Hands-On Review:Behringer GMX212 Amp
The perfect fusion of digital, analog, and affordability
By "Raunchy" Ralph Wechter
By combining analog modeling with digital effects, independent channels, and independent stereo power amps, Behringer has created a monster of tonal versatility. With a broader, more useful range of options than effects amps costing five times as much, the Behringer GMX212 proves that intelligent design is not necessarily expensive design.
I could have been KILLED!
The parking lot behind Elmo's Clam House and Bar is treacherous, to say the least. I was standing in the alley by the back door trying to guide Stella, the drummer's girlfriend, as she backed his pickup down a steep hill toward me. Her foot slipped off the brake and the whole rig rushed down and slammed to a halt at a tall curb, dumping most of the truck's contents into the alley, and almost onto me! Lying among the wreckage, my amp head was obviously terminal.
Fortunately, my buddy Brad at Musician's Friend had just sent me a Behringer GMX212 for review. Ducking Stella's tearful apologies, I flew over to my place and yanked it out of the box. Even though I was in a rush, I couldn't help noticing the smooth and sculpted cab design, highlighted by cool chrome corner protectors. The extensive front panel bespoke deep control and looked very straightforward. For a 100W combo with two twelves it was surprisingly easy to schlep into the back of my Honda.
Plug and rage
Everybody was set up and ready to start when I got back to the bar, so I had to just plug in and go for broke. The front panel has two independent channels, each featuring three - three-position switches for amp, mode, and speaker models. These make up the analog modeling part of the amp. I just selected British, Hot, and U.K. on channel 2--hoping that would emulate my recently deceased stack--cranked the drive knob, and set the three-band EQ knobs straight up. For channel 1 I selected Tweed, Clean, and Flat on the switches and put the drive at about 4 for a little chunk on my rhythm parts.
I was completely floored by the responsiveness, richness of sound, and punchy volume of the amp. Behringer has always provided a lot of bang for the buck, but this was a lot of bang for any bucks. When my first solo came up, the GMX212 screamed with such heart I forgot about the evening's brutal losses and really tore it up (even if I do say so myself). Behringer's patented Dynamizer circuitry compressed the tone for extended sustain just the way real tubes would. The Jenson Special Design 12" drivers delivered amazing clarity and presence.
Astounding stereo effects
I waited until the break to check out the GMX212's onboard digital effects, and they proved to be so simple I was able to employ them in the second set. A jog wheel let me dial up a range of 99 presets, some of which involve several effects. A little card that came attached to the handle familiarized me with the basic nature of the presets. And within a couple of minutes I found four stereo presets that really sounded great and let me spice up the rest of the show with no heavy brain activity. I quickly realized that when you select a preset in a particular channel, it stays assigned to the channel and comes back up automatically when you go back to the channel. Is that cool or what? Plus, you can change any of the presets on the GMX212 and wind up with 99 totally customized sounds.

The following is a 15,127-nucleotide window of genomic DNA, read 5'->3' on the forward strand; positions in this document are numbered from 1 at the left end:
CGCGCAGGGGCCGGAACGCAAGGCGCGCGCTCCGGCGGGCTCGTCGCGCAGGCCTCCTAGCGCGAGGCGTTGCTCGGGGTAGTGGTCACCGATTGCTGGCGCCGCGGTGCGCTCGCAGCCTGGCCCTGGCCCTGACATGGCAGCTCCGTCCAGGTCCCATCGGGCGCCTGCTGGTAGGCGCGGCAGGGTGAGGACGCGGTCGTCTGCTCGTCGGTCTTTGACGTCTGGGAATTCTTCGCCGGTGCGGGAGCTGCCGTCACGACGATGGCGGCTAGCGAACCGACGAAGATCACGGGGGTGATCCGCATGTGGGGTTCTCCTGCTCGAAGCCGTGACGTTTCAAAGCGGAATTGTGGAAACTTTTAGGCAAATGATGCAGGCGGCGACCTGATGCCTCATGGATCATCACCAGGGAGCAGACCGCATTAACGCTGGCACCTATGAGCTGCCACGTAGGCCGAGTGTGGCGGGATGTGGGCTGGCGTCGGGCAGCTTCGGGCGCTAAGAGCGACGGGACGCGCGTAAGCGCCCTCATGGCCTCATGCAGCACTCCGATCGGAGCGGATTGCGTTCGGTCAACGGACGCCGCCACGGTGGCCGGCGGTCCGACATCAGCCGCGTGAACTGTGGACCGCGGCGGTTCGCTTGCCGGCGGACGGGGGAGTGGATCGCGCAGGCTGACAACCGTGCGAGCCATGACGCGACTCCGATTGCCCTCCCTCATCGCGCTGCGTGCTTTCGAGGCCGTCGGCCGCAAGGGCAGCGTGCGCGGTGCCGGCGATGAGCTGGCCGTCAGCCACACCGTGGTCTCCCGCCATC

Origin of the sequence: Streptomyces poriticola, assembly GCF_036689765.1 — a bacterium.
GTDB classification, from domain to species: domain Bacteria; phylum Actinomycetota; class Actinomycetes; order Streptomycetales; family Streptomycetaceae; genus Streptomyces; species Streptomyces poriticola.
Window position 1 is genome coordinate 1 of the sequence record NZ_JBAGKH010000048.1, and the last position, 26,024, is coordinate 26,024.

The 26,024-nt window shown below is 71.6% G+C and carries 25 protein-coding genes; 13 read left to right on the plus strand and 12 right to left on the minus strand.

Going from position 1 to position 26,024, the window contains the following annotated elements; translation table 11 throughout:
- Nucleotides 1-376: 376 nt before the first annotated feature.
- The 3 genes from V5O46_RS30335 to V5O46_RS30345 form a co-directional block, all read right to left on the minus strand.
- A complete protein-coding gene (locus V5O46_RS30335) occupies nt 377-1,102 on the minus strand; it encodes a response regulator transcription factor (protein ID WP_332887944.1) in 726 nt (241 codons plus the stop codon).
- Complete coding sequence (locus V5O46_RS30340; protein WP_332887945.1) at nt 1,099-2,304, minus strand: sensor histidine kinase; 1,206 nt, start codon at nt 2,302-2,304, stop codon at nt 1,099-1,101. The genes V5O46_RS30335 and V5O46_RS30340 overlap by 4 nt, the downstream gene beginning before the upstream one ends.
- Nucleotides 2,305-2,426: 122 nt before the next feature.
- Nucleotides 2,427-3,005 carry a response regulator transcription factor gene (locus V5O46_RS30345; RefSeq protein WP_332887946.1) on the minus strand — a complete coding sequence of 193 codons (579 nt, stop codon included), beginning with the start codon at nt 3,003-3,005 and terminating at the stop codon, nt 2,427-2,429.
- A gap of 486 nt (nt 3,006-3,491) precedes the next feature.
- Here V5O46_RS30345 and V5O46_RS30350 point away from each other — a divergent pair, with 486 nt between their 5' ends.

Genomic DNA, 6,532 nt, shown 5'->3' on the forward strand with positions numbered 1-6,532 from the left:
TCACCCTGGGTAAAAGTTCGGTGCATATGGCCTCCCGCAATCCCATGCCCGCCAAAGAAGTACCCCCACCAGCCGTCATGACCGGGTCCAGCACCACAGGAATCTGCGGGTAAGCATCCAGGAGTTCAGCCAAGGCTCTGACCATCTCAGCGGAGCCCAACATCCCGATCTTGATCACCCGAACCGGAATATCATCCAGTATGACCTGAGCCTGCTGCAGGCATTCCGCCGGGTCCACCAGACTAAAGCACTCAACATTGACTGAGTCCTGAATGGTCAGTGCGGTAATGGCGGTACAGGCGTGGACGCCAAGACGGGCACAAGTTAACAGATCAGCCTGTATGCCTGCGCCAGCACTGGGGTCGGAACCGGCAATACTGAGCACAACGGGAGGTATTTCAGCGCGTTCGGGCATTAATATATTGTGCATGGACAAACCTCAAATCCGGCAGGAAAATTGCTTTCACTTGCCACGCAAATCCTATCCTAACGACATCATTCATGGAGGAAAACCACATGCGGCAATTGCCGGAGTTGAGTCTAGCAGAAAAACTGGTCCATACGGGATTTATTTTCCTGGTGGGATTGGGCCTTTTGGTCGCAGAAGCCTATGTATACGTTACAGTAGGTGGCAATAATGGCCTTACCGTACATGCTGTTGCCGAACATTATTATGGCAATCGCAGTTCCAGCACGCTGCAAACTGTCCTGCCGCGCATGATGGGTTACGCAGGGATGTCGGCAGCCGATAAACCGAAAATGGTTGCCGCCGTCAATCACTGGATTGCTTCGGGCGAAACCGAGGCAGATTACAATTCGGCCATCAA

31 groups of effects include reverb, chorus, flanger, delay, pitch shifter, compressor, expander, wah variations, plus digital tube and speaker simulations that are very convincing and add a new dimension to the sound. These digital models are like having a whole other rig. By assigning one of them to each channel, I was able to effectively have four channels available through the included footswitch, which lets you switch channels and turn the effects on or off.
I also greatly enjoyed the pitch shifter, which is extremely easy to control and really fattens up the sound. Since it's one of the coolest, most sophisticated effects ever invented, I've been mystified as to why so many multi-effects units these days leave it out. Bravo to Behringer for including it and for the impressively high quality of all these digital effects. The onboard auto-chromatic tuner was a very good idea as well.
A totally professional I/O array gives you MIDI in, left and right extension speaker outs with the ability to turn the internal speakers on or off, left and right slave ins, left and right tape I/O with phono jacks, left and right line out, left and right aux in, insert send and return, and a footswitch jack. That's all the I/O I could think of a use for and it makes this unit especially effective in the studio. The 24-bit stereo effects are definitely of high-enough quality to hold their own in any recording situation.
And of course the most stunning feature of the GMX212 is the price. For a player looking for his or her first performance amp, there's no reason to look further! But even seasoned professionals will find it more than satisfactory as a road unit or backup amp. I recommend this amp with no buts about it; it helped me out of a serious pinch and won my heart.
Features & Specs
Musician's Friend offers the entire Behringer GMX line-perhaps the finest guitar amplifiers ever in this price range. And you won't find any of these amps anywhere else for less, we guarantee it.